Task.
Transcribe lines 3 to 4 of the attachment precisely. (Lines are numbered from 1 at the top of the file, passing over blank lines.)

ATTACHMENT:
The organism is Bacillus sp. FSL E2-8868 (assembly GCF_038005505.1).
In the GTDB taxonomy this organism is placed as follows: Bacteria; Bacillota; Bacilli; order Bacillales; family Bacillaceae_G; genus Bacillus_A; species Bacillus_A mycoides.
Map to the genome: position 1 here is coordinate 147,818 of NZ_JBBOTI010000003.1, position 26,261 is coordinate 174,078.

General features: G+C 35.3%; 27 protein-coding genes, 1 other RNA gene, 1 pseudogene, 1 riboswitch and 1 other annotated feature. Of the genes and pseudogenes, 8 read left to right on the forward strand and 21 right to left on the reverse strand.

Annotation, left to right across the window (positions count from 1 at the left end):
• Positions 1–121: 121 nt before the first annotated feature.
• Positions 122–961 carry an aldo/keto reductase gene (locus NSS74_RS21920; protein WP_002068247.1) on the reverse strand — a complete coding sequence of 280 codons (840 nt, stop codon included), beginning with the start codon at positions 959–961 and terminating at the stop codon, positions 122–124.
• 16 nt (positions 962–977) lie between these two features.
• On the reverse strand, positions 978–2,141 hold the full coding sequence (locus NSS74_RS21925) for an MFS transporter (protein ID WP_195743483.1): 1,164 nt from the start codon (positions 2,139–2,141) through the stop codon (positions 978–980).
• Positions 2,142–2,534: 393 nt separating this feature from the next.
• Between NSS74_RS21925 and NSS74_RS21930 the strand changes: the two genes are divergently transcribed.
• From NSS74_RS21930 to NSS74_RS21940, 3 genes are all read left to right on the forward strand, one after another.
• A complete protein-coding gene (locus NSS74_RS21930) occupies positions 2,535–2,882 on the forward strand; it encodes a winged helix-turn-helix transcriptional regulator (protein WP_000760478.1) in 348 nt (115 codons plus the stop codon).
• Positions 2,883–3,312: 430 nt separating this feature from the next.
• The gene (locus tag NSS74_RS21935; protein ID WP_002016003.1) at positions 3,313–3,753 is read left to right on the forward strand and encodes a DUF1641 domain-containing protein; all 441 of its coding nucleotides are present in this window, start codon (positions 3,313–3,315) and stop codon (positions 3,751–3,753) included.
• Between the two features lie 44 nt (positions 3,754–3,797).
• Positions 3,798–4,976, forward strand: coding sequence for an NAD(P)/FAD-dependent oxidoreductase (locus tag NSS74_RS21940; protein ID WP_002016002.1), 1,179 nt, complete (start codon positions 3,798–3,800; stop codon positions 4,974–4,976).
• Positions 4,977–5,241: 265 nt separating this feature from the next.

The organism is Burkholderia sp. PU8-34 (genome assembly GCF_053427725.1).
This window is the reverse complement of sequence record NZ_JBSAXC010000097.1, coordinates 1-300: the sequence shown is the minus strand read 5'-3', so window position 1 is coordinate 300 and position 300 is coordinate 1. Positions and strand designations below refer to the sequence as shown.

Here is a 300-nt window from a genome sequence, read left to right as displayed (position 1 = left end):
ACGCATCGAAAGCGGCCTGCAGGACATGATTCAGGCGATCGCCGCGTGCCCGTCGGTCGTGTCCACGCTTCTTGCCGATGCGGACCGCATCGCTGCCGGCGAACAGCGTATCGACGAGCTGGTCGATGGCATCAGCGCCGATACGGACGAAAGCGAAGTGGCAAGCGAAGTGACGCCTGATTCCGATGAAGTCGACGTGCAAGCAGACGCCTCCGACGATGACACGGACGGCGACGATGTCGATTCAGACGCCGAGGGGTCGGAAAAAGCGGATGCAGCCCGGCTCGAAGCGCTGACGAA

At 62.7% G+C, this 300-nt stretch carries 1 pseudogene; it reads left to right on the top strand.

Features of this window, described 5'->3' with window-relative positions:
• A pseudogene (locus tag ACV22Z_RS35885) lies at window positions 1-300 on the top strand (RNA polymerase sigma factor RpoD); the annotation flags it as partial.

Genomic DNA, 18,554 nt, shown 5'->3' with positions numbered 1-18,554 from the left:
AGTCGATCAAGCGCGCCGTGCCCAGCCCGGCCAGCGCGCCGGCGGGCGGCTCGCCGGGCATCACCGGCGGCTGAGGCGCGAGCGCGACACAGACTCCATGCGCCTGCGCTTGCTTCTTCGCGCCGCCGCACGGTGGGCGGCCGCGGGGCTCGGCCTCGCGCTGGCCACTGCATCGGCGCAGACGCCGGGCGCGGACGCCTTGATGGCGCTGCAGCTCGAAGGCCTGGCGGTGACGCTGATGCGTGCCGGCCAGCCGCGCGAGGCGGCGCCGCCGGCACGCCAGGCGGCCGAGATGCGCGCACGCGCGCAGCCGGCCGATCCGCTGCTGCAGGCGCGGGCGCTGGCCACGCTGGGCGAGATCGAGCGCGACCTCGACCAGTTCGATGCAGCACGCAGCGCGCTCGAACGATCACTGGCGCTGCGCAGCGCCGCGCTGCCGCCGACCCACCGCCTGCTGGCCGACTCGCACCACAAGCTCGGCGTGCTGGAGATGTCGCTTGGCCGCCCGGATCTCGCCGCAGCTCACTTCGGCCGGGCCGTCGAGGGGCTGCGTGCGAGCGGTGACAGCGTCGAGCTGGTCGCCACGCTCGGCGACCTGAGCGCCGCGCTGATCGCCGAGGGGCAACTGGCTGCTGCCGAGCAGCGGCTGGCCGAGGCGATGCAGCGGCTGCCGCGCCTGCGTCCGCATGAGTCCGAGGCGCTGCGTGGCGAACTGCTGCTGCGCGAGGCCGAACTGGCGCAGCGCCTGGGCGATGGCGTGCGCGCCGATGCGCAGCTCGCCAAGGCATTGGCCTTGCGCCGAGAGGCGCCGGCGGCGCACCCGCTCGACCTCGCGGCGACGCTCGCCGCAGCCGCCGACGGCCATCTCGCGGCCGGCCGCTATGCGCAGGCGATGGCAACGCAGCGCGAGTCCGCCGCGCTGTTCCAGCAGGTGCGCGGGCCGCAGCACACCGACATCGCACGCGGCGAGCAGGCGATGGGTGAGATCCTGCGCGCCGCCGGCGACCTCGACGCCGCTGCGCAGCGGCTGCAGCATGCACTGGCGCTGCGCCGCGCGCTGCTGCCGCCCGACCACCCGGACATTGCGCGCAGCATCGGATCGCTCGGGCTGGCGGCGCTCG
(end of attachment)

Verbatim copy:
Map to the genome: position 1 here is coordinate 147,818 of NZ_JBBOTI010000003.1, position 26,261 is coordinate 174,078.

General features: G+C 35.3%; 27 protein-coding genes, 1 other RNA gene, 1 pseudogene, 1 riboswitch and 1 other annotated feature. Of the genes and pseudogenes, 8 read left to right on the forward strand and 21 right to left on the reverse strand.